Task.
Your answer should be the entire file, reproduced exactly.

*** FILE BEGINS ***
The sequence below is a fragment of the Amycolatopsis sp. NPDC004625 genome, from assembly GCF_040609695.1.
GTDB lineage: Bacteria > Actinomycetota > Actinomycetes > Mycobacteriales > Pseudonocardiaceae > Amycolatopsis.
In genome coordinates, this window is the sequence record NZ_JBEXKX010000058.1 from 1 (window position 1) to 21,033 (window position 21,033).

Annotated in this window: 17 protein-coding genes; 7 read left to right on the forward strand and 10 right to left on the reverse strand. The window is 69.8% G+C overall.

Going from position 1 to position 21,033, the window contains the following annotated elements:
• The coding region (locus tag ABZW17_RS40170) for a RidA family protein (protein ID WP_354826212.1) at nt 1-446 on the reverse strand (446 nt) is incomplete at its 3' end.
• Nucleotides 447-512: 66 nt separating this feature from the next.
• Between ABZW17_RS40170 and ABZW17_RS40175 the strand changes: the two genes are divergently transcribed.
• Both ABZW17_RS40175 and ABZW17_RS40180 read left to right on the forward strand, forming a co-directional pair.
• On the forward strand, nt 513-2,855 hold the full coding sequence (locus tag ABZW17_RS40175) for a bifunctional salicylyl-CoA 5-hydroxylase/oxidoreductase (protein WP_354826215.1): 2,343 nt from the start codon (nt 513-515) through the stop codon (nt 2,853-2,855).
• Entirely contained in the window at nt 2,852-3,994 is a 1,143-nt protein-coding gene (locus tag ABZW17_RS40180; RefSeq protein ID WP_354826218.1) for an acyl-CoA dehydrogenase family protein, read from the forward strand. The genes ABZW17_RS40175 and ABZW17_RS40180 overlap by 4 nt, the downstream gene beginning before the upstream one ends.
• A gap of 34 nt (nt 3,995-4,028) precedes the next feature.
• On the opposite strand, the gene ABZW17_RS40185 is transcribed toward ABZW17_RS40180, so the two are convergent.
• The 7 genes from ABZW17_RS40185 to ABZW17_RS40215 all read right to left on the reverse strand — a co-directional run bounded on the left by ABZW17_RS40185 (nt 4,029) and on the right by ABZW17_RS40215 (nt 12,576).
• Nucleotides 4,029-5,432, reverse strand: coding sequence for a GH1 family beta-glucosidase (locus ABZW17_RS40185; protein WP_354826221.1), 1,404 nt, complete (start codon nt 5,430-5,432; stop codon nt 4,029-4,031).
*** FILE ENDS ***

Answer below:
The sequence below is a fragment of the Amycolatopsis sp. NPDC004625 genome, from assembly GCF_040609695.1.
GTDB lineage: Bacteria > Actinomycetota > Actinomycetes > Mycobacteriales > Pseudonocardiaceae > Amycolatopsis.
In genome coordinates, this window is the sequence record NZ_JBEXKX010000058.1 from 1 (window position 1) to 21,033 (window position 21,033).

Annotated in this window: 17 protein-coding genes; 7 read left to right on the forward strand and 10 right to left on the reverse strand. The window is 69.8% G+C overall.

Going from position 1 to position 21,033, the window contains the following annotated elements:
• The coding region (locus tag ABZW17_RS40170) for a RidA family protein (protein ID WP_354826212.1) at nt 1-446 on the reverse strand (446 nt) is incomplete at its 3' end.
• Nucleotides 447-512: 66 nt separating this feature from the next.
• Between ABZW17_RS40170 and ABZW17_RS40175 the strand changes: the two genes are divergently transcribed.
• Both ABZW17_RS40175 and ABZW17_RS40180 read left to right on the forward strand, forming a co-directional pair.
• On the forward strand, nt 513-2,855 hold the full coding sequence (locus tag ABZW17_RS40175) for a bifunctional salicylyl-CoA 5-hydroxylase/oxidoreductase (protein WP_354826215.1): 2,343 nt from the start codon (nt 513-515) through the stop codon (nt 2,853-2,855).
• Entirely contained in the window at nt 2,852-3,994 is a 1,143-nt protein-coding gene (locus tag ABZW17_RS40180; RefSeq protein ID WP_354826218.1) for an acyl-CoA dehydrogenase family protein, read from the forward strand. The genes ABZW17_RS40175 and ABZW17_RS40180 overlap by 4 nt, the downstream gene beginning before the upstream one ends.
• A gap of 34 nt (nt 3,995-4,028) precedes the next feature.
• On the opposite strand, the gene ABZW17_RS40185 is transcribed toward ABZW17_RS40180, so the two are convergent.
• The 7 genes from ABZW17_RS40185 to ABZW17_RS40215 all read right to left on the reverse strand — a co-directional run bounded on the left by ABZW17_RS40185 (nt 4,029) and on the right by ABZW17_RS40215 (nt 12,576).
• Nucleotides 4,029-5,432, reverse strand: coding sequence for a GH1 family beta-glucosidase (locus ABZW17_RS40185; protein WP_354826221.1), 1,404 nt, complete (start codon nt 5,430-5,432; stop codon nt 4,029-4,031).